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Shvoong Home>Books>Poetry>Review on “the Village Preacher” by Oliver Goldsmith Review

Review on “the Village Preacher” by Oliver Goldsmith

Book Review   by:akso6o175     Original Author: Andy Kester Sawian
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‘The Deserted Village’ (a descriptive poem) is one of the best known English poems that describes the sad decline of the Irish country-side following the large scale emigration of villagers to the towns. Somewhere out there in the copse; a small group of trees; there once was a garden which smiled its beauty to glory with wild growing flowers and in a few corners of this garden disclosed a few torn shrubs. The modest mansion of the village preacher rose to fame for he was a man who was dear to all the folks in the country. His total income was a sum of forty pounds a year and he ran his godly race to all the remote towns in this region. He never changed his designation as the village preacher nor did any folks wished to change his place. He did not change his opinion according to the prevailing fashions and never sought to curry favour with the authorities.
Besides other aims, his heart had learnt to be more skilful in raising the wretched souls rather than raising his house, was known to all the vagrant train; homeless wanderers. He chid; scold or rebuke; their wanderings and relieved their pain. The long remembered beggar, whose descending beard swept his aged breast, was his honoured guest. The ruined spendthrift who is now no longer proud of himself, allowed his claim and kindred there, while the broken soldier sat by the fire, kindly bade to stay and talked the night away. He wept over his wounds and tales of sorrow that he had experienced. He shouldered his crutch and showed how battlefields were won. The village preacher was pleased with his guests as he learnt to glow and forgot their vices in their woe. He was either careless in their merits or to scan their faults and his pity gave before charity began.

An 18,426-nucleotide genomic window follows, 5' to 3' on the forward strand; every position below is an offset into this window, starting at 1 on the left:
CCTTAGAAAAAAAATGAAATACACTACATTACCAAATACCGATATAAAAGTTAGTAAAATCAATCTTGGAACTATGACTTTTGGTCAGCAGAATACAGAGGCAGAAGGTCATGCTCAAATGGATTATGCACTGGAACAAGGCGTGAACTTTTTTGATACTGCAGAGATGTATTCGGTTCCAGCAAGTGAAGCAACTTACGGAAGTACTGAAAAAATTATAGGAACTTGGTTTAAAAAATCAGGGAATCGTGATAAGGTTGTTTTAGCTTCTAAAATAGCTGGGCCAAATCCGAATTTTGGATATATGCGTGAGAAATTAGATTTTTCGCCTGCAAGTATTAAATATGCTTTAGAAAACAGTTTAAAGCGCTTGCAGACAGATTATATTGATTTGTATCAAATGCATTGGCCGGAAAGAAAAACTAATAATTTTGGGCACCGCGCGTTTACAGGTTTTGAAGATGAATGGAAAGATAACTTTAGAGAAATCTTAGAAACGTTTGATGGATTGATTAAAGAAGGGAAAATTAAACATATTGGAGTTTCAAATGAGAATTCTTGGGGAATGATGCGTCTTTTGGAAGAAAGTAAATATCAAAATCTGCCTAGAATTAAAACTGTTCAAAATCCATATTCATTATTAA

The village preacher took pride in relieving the wretched and even his failings leaned to the side of virtue. In his duty, he was prompt in every call. He watched and wept for he prayed and felt for all. Just like each and every bird that is fond of endearment, tries to tempt its new-fledged offspring to fly to the skies, so did the village preacher tried each art to reprove each dull delay to be allured to the brighter worlds and to be led in the divine way. The reverend champion stood beside the bed where parting life was laid with sorrow, guilt and pain were dismayed by turns. At his control, the despair and anguish led the struggling soul into divine peace, then comfort came down to raise the trembling wretch and his last faltering accents whispered praise.
At the church service, the looks of the village preacher adorned the venerable place with meek and unaffected grace. The truth of his sermon prevailed from his lips with double sway, whiles the fools who came to scoff, and remained in there to pray. Each honest rustic; often derogatory an unsophisticated country person; ran the service past around the pious man with a steady zeal. Even the little children followed with endearing wile; a devious or cunning stratagem; and plucked the gown to share the good man’s smile. The preacher’s ever-ready smile brings forth the warmth expression in the parents’ faces. Their welfare pleased him with their distressed cares. His heart, his love and his grief were given to them; rest assured that all his serious thoughts were laid to rest in Heaven. Just like some tall cliffs that lifts their awful form, swelling from the valley and midway leaves the storm, and round its breast the rolling clouds are spread, this eternal sunshine settles on his head.


Published: October 18, 2010   
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